This presumption is further evidenced by the increased H+ pumping activities under fluctuating OA (discussed below) which would produce more CO2 that can be recycled for photosynthesis (Furla et al., 2000; Moya et al., 2008). In this case, DIC uptake by host CA from the external seawater for photosynthesis may be reduced to save energy. On the other hand, the increased host CA in the stable OA treatment at night suggests that more DIC could be transported into holobiont (Moya et al., 2008; Bertucci et al., 2013), and this situation would alleviate the daytime DIC competition between calcification and photosynthesis (Furla et al., 2000), further corroborating the unaltered calcification and higher photochemical efficiency under stable OA. It can be therefore concluded that CA activities within coral holobiont are potentially mediated by both environmental pCO2 and associated changes in other cellular functions.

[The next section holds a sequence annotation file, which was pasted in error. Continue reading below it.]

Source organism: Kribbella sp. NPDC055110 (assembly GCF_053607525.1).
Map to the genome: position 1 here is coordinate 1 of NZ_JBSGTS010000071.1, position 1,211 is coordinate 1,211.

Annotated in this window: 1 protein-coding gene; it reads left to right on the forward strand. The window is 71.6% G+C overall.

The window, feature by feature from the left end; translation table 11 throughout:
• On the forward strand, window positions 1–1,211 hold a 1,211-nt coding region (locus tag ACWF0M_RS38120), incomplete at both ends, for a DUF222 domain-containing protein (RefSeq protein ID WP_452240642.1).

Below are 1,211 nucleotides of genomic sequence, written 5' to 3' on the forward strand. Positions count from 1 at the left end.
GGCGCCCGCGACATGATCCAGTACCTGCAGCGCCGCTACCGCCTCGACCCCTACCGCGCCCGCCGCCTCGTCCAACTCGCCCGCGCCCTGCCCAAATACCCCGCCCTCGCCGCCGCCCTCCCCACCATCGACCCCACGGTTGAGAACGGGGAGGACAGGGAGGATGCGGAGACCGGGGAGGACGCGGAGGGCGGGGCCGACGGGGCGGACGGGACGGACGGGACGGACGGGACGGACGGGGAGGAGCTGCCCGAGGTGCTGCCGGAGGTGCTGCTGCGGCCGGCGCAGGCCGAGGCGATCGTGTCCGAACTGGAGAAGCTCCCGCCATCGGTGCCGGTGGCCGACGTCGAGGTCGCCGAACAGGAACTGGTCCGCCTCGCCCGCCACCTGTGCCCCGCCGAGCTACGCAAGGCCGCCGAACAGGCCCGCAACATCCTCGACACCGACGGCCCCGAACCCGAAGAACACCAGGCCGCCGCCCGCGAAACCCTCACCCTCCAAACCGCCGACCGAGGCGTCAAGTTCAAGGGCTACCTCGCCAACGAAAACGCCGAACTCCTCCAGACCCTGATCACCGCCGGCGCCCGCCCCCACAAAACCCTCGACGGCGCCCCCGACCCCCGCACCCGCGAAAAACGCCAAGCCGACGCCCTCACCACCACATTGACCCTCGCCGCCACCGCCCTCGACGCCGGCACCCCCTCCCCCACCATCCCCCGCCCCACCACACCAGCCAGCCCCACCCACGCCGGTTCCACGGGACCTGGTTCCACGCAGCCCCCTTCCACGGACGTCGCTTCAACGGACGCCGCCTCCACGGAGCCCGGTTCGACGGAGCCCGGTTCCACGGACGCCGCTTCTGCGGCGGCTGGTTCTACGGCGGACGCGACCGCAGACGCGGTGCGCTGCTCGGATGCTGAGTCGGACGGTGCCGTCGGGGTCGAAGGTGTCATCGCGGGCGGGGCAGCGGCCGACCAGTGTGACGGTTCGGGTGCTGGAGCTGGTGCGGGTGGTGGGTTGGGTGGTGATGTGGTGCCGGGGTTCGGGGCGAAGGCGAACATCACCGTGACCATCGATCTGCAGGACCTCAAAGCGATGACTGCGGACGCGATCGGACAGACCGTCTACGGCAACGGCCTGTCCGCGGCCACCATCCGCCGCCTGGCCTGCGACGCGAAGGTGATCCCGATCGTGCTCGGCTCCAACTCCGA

Proton Pumping and the Trade-Off Between Calcification and Polyp Budding

Interestingly, Ca- and Mg-ATPase activities (i.e., H+, Ca2+, and Mg2+ pumping) were unaffected in the stable OA treatment, in which calcification was maintained. Also, by using geochemical proxies to assess the chemical profiles within ECF in response to OA, Cornwall et al. (2018) found no change in Ca2+ pumping and calcification rates for the coral Goniopora sp. and coralline algae H. reinboldii under seawater acidification. To a large extent, the unresponsiveness of Ca- and Mg-ATPases to stable OA here could be ascribed to the enhanced photosynthetic performance, which will produce more OH- for the titration of H+ from ECF and thus make H+ export easier (Jokiel, 2011; Comeau et al., 2013a; Yuan et al., 2018).